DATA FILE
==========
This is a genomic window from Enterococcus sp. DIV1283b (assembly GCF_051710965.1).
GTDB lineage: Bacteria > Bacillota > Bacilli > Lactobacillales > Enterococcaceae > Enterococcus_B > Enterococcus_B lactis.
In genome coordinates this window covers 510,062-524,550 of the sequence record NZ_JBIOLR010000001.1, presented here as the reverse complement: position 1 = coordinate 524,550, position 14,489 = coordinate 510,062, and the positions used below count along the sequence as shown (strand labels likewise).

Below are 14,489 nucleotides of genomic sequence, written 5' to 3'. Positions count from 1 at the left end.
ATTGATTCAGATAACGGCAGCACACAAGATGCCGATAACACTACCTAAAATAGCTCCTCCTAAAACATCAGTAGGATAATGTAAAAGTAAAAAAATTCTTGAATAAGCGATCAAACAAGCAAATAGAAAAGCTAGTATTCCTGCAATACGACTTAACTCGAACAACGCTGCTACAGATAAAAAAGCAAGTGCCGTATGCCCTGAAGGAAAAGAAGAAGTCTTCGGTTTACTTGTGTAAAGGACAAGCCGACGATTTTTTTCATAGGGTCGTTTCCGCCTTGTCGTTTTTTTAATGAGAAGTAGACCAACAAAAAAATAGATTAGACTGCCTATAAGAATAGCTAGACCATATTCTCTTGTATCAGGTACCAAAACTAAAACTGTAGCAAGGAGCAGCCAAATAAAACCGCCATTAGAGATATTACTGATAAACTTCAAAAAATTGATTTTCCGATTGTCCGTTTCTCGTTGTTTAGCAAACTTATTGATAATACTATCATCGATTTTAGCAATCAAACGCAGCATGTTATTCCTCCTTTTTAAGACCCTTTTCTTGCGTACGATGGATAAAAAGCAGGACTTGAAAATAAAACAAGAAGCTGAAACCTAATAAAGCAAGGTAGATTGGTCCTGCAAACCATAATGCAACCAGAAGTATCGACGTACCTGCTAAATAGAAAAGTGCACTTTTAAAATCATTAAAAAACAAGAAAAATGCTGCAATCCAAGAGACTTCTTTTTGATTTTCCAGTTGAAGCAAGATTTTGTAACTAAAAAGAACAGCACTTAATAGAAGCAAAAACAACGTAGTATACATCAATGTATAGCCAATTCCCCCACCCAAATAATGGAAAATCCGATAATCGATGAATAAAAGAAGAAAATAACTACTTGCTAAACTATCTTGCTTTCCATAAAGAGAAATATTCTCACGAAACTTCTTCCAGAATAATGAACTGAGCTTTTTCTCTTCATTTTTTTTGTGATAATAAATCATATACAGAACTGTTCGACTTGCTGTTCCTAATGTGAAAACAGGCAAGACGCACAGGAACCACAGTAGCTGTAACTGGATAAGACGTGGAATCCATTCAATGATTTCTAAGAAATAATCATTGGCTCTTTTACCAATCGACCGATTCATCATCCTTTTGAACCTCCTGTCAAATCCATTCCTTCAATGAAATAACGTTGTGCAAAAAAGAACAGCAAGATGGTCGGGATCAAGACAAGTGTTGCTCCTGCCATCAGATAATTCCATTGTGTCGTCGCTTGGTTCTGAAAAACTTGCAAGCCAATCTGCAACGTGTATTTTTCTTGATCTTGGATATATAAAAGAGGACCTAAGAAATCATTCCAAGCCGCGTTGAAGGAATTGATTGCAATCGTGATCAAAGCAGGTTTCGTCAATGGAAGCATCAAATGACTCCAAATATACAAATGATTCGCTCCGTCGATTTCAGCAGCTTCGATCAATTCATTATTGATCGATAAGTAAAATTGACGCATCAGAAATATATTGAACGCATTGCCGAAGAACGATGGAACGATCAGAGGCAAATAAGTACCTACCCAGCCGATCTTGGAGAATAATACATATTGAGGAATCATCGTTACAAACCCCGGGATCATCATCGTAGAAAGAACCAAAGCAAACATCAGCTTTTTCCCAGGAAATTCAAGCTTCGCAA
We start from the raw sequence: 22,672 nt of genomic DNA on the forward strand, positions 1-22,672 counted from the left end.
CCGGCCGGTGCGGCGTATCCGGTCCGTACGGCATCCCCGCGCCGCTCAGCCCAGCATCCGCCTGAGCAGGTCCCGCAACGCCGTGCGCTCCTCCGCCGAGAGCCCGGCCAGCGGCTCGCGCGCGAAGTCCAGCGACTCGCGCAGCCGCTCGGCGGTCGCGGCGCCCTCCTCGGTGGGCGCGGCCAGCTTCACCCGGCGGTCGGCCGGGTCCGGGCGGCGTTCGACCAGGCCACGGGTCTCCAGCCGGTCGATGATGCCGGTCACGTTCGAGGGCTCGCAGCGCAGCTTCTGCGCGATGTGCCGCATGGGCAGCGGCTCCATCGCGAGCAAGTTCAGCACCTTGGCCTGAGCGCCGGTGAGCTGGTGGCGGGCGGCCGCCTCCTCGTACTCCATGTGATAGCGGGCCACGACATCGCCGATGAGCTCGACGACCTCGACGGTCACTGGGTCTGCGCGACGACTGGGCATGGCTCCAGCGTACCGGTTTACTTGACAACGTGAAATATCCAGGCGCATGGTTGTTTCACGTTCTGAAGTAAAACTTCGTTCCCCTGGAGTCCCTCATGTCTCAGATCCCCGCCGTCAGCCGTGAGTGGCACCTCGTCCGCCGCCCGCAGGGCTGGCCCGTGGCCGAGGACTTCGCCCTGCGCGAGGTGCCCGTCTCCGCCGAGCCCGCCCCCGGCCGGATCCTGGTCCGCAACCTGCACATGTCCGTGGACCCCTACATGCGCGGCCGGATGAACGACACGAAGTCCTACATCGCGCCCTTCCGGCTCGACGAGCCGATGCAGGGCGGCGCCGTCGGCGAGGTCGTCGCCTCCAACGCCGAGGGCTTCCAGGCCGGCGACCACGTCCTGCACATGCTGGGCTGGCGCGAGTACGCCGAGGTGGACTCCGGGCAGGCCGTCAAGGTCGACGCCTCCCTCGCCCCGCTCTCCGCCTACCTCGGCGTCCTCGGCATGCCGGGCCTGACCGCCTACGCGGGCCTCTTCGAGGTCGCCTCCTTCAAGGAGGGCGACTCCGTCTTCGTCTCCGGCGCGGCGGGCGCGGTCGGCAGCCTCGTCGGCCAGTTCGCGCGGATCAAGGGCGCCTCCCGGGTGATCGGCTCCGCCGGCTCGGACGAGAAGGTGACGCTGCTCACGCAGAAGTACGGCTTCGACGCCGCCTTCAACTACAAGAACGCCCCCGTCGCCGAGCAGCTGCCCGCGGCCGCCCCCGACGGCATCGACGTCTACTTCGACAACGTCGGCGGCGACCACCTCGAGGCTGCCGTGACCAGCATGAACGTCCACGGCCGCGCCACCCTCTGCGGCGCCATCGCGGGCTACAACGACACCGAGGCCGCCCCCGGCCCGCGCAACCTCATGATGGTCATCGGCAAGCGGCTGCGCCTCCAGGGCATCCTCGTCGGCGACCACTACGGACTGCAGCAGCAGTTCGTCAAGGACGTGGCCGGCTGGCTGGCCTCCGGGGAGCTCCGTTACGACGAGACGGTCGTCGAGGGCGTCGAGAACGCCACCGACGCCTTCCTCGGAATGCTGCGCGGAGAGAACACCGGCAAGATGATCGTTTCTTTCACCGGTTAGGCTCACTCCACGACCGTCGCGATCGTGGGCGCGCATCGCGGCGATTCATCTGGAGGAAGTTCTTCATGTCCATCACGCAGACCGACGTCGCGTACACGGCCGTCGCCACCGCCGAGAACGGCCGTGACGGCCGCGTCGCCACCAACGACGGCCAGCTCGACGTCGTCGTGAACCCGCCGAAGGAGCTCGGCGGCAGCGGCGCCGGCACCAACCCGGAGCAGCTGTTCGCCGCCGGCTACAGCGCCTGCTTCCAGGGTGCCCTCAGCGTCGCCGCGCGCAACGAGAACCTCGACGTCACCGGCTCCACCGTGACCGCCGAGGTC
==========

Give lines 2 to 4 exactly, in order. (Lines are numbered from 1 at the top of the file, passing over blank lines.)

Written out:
GTDB lineage: Bacteria > Bacillota > Bacilli > Lactobacillales > Enterococcaceae > Enterococcus_B > Enterococcus_B lactis.
In genome coordinates this window covers 510,062-524,550 of the sequence record NZ_JBIOLR010000001.1, presented here as the reverse complement: position 1 = coordinate 524,550, position 14,489 = coordinate 510,062, and the positions used below count along the sequence as shown (strand labels likewise).

Below are 14,489 nucleotides of genomic sequence, written 5' to 3'. Positions count from 1 at the left end.